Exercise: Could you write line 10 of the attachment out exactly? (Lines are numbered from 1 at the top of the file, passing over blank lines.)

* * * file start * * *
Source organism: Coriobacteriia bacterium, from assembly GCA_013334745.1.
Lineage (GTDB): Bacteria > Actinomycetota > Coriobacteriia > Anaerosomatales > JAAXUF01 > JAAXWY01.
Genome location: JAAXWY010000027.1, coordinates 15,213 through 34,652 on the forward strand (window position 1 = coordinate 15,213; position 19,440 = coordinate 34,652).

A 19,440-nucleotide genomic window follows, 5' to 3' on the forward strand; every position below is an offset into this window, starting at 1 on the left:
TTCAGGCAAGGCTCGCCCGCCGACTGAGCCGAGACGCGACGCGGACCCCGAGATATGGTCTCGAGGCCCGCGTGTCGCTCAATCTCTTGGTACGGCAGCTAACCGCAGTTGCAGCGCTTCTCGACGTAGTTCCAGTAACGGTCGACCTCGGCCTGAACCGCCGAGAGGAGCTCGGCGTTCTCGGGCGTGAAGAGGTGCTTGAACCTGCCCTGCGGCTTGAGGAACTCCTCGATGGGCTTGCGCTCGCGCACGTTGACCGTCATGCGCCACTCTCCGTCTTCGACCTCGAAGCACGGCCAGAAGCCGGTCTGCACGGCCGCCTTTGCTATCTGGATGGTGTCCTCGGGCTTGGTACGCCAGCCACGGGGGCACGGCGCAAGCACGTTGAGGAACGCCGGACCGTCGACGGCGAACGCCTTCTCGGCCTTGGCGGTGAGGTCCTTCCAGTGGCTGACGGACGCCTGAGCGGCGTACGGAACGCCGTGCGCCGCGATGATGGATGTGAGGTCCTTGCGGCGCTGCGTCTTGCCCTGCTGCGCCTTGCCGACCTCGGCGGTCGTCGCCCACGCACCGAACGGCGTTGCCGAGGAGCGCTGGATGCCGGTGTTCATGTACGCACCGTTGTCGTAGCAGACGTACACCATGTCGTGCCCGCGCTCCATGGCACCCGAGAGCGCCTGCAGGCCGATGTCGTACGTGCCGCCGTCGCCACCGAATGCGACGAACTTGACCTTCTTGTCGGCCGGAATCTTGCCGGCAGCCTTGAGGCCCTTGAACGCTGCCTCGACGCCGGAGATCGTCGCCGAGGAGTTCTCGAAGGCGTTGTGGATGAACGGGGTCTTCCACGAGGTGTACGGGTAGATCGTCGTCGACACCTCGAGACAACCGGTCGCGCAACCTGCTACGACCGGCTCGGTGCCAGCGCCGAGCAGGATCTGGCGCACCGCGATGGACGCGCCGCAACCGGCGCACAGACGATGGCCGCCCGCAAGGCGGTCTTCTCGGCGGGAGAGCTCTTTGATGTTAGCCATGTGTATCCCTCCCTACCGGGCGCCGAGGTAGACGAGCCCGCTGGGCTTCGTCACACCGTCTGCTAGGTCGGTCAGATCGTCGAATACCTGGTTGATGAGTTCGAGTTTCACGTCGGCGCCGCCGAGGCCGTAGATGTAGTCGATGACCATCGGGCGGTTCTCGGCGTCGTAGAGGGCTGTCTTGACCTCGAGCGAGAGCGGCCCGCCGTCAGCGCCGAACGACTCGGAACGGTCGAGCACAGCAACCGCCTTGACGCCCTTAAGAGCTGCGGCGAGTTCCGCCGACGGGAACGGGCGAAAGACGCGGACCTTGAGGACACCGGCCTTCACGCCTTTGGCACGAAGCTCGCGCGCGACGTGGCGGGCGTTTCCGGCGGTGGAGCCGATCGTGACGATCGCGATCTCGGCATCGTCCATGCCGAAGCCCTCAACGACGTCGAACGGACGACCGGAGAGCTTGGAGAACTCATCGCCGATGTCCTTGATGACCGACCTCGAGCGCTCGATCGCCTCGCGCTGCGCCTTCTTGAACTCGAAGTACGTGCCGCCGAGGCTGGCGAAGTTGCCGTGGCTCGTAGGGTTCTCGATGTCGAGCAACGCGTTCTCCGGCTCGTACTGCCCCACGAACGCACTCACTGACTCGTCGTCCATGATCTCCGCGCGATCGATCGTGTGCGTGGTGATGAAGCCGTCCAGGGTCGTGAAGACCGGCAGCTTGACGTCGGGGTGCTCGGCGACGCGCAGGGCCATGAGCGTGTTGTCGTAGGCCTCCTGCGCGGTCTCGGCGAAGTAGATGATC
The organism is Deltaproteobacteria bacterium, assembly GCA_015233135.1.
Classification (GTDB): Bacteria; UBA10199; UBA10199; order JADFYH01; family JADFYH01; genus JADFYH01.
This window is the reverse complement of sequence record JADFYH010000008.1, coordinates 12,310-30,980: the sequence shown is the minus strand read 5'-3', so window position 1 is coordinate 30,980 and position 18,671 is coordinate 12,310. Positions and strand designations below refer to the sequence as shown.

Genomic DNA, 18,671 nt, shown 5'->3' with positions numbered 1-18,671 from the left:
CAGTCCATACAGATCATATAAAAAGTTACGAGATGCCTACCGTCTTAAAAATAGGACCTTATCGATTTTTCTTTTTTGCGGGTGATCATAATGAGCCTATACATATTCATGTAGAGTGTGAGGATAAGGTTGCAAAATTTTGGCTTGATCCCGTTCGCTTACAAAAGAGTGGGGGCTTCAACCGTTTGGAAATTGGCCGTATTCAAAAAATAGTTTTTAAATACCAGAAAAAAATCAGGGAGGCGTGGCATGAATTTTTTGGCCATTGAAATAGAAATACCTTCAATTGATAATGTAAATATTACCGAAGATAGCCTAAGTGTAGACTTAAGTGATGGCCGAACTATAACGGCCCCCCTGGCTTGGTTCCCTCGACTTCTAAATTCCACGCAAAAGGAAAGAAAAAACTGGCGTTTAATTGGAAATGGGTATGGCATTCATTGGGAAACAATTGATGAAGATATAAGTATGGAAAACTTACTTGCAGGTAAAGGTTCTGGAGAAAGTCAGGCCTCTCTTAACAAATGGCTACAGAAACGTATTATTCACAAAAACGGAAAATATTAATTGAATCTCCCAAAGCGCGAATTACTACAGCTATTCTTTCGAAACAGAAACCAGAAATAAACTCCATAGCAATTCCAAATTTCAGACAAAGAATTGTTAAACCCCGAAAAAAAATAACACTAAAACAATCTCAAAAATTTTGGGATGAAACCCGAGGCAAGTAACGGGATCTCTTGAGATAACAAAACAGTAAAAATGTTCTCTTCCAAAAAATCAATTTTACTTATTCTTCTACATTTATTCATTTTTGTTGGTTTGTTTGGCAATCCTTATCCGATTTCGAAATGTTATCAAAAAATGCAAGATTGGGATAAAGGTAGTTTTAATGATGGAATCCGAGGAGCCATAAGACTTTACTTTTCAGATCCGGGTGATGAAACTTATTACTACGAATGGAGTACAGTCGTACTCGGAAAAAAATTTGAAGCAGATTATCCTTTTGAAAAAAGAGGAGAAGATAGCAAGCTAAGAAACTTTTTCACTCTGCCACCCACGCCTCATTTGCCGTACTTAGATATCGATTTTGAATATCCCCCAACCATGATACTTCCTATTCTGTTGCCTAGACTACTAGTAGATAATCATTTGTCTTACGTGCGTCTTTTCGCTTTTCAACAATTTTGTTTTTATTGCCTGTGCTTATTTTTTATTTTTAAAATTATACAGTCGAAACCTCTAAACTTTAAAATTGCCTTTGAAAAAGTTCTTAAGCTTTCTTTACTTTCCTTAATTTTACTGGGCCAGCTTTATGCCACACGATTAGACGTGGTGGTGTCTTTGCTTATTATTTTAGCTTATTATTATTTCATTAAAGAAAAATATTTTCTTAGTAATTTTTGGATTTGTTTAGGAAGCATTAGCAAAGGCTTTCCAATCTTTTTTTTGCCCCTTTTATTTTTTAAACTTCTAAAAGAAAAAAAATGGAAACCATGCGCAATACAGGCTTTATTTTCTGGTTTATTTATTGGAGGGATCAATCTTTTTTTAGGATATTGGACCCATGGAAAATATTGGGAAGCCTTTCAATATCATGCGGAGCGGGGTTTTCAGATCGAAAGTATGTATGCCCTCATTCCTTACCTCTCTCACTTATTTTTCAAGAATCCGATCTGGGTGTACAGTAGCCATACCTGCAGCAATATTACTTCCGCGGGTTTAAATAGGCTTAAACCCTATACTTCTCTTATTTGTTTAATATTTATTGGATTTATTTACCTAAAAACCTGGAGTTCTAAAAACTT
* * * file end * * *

CAGTCCATACAGATCATATAAAAAGTTACGAGATGCCTACCGTCTTAAAAATAGGACCTTATCGATTTTTCTTTTTTGCGGGTGATCATAATGAGCCTATACATATTCATGTAGAGTGTGAGGATAAGGTTGCAAAATTTTGGCTTGATCCCGTTCGCTTACAAAAGAGTGGGGGCTTCAACCGTTTGGAAATTGGCCGTATTCAAAAAATAGTTTTTAAATACCAGAAAAAAATCAGGGAGGCGTGGCATGAATTTTTTGGCCATTGAAATAGAAATACCTTCAATTGATAATGTAAATATTACCGAAGATAGCCTAAGTGTAGACTTAAGTGATGGCCGAACTATAACGGCCCCCCTGGCTTGGTTCCCTCGACTTCTAAATTCCACGCAAAAGGAAAGAAAAAACTGGCGTTTAATTGGAAATGGGTATGGCATTCATTGGGAAACAATTGATGAAGATATAAGTATGGAAAACTTACTTGCAGGTAAAGGTTCTGGAGAAAGTCAGGCCTCTCTTAACAAATGGCTACAGAAACGTATTATTCACAAAAACGGAAAATATTAATTGAATCTCCCAAAGCGCGAATTACTACAGCTATTCTTTCGAAACAGAAACCAGAAATAAACTCCATAGCAATTCCAAATTTCAGACAAAGAATTGTTAAACCCCGAAAAAAAATAACACTAAAACAATCTCAAAAATTTTGGGATGAAACCCGAGGCAAGTAACGGGATCTCTTGAGATAACAAAACAGTAAAAATGTTCTCTTCCAAAAAATCAATTTTACTTATTCTTCTACATTTATTCATTTTTGTTGGTTTGTTTGGCAATCCTTATCCGATTTCGAAATGTTATCAAAAAATGCAAGATTGGGATAAAGGTAGTTTTAATGATGGAATCCGAGGAGCCATAAGACTTTACTTTTCAGATCCGGGTGATGAAACTTATTACTACGAATGGAGTACAGTCGTACTCGGAAAAAAATTTGAAGCAGATTATCCTTTTGAAAAAAGAGGAGAAGATAGCAAGCTAAGAAACTTTTTCACTCTGCCACCCACGCCTCATTTGCCGTACTTAGATATCGATTTTGAATATCCCCCAACCATGATACTTCCTATTCTGTTGCCTAGACTACTAGTAGATAATCATTTGTCTTACGTGCGTCTTTTCGCTTTTCAACAATTTTGTTTTTATTGCCTGTGCTTATTTTTTATTTTTAAAATTATACAGTCGAAACCTCTAAACTTTAAAATTGCCTTTGAAAAAGTTCTTAAGCTTTCTTTACTTTCCTTAATTTTACTGGGCCAGCTTTATGCCACACGATTAGACGTGGTGGTGTCTTTGCTTATTATTTTAGCTTATTATTATTTCATTAAAGAAAAATATTTTCTTAGTAATTTTTGGATTTGTTTAGGAAGCATTAGCAAAGGCTTTCCAATCTTTTTTTTGCCCCTTTTATTTTTTAAACTTCTAAAAGAAAAAAAATGGAAACCATGCGCAATACAGGCTTTATTTTCTGGTTTATTTATTGGAGGGATCAATCTTTTTTTAGGATATTGGACCCATGGAAAATATTGGGAAGCCTTTCAATATCATGCGGAGCGGGGTTTTCAGATCGAAAGTATGTATGCCCTCATTCCTTACCTCTCTCACTTATTTTTCAAGAATCCGATCTGGGTGTACAGTAGCCATACCTGCAGCAATATTACTTCCGCGGGTTTAAATAGGCTTAAACCCTATACTTCTCTTATTTGTTTAATATTTATTGGATTTATTTACCTAAAAACCTGGAGTTCTAAAAACTT